In 1961, a time when the world was scrambling to shiny new heights with towering skyscrapers and novel machinery, the young explorers of the Piedmont Speleological Group ventured into the rural Italian South, searching for undiscovered primeval depths. The abyss they eventually descended deep into turned out to be the third deepest cave in the world at the time.
Il Buco covers this story, with its rich images and intricate sonic details demonstrating an extraordinary technical feat on Frammartino’s end. The winner of the Special Jury Prize at Venice Film Festival 2021, there is no denying that Il Buco is an unparalleled cinematic feat. Here at Perspectives, we had the privilege of speaking with Frammartino to better understand his vision.
Figure 1 The mouth of the cave that the explorers explore in Il Buco
Q: It’s interesting you are now a spelunker yourself. Is it a hobby that is currently a big part of your life?
A: I last went into the cave in November 2019 to record the sound ‘environment’ for some scenes of Il Buco. Then there was the very intense post-production work and the pandemic emergency… I didn’t get to go caving anymore.
Today, however, three years after my last entry, I realise that I miss the underground world and I know that I will return to it soon, perhaps with my son who has grown up a little in the meantime.
What is most important, however, is the fact that when you become a speleologist, you look at the world differently than before: the reality that offers itself to your gaze no longer represents totality; you know that beneath your feet there is a hidden part, and you know that that part is very important!
Q: Despite the film’s categorisation as a drama, many elements of it resemble a documentary. What was the purpose of having the film appear like a documentary?
A: I must confess that my goal in making Il Buco was not to produce a fiction film using documentary language, I was more interested in filming an ‘exceptional exploratory feat’ in an anti-spectacular way! We all know that sports documentaries use seduction techniques very well to capture the audience’s attention and suck them into the narrative. In Il Buco, for me it was very important that the audience be instead free to search for their own path within the ‘map’ of events that make up the film.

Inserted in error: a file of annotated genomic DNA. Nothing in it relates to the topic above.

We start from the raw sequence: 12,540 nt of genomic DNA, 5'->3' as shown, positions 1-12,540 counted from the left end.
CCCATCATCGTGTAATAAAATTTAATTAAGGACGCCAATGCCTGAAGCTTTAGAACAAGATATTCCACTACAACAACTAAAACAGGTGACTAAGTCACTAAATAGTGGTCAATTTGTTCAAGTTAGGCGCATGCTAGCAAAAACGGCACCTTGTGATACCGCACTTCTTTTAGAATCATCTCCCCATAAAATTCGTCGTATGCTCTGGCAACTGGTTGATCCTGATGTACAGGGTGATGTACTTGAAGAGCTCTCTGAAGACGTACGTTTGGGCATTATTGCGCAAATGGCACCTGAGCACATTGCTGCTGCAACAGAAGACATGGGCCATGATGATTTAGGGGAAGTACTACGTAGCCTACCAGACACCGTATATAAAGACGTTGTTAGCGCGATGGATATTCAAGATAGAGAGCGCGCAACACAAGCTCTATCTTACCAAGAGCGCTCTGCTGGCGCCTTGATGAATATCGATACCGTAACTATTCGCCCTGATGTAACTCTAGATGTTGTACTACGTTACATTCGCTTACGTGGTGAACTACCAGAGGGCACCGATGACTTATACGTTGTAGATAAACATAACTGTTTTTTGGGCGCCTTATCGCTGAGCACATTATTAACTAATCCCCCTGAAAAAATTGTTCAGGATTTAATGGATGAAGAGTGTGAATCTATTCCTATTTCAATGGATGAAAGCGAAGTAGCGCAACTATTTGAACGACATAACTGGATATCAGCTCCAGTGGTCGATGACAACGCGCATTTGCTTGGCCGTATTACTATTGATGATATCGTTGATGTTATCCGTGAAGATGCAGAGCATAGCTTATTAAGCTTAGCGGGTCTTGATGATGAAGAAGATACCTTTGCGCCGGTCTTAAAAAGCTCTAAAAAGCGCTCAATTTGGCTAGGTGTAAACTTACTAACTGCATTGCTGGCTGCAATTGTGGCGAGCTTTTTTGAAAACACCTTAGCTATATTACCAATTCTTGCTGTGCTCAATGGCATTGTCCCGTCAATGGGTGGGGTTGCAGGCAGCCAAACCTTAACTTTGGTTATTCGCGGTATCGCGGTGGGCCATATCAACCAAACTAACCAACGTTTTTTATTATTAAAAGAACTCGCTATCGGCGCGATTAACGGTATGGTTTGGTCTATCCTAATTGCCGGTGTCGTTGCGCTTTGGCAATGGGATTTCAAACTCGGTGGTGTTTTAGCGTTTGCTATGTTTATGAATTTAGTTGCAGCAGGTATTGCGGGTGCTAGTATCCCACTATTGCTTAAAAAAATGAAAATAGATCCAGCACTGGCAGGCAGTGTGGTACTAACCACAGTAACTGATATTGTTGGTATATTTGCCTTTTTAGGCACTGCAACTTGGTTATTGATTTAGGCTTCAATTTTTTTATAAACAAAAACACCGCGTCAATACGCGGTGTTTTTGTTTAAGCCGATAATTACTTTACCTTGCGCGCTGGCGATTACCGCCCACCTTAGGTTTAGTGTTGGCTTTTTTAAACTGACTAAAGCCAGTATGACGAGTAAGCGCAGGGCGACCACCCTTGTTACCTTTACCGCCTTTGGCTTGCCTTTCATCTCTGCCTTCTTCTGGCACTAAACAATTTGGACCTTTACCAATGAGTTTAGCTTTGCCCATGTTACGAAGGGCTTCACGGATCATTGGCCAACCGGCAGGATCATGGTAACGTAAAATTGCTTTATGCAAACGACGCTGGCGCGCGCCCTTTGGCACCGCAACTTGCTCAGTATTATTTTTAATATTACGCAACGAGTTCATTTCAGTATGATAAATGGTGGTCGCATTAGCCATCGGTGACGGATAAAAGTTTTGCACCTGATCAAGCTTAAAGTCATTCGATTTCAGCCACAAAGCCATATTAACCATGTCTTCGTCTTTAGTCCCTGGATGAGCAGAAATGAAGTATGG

Figure 2 One of the characters overlooking the free and vast Italian landscape
Q: Speaking of recreating reality, the film employs real-life spelunkers in place of professional actors. Why this decision and were there any significant challenges you and your team faced because of it?
A: We shot Il Buco in a real vertical abyss, going down to a depth of -400m: it would have been unthinkable, and extremely dangerous, to ask actors to descend to those depths! I must also add that I love the shy and reserved character that all speleologists have in common and that makes them indifferent to the fascination of the camera, and therefore perfect for interpreting an anti-epic film like Il Buco. Working with real speleologists was easy and a really great experience; when they were not busy on stage, they would often intervene to help us solve practical problems that we kept encountering at those depths.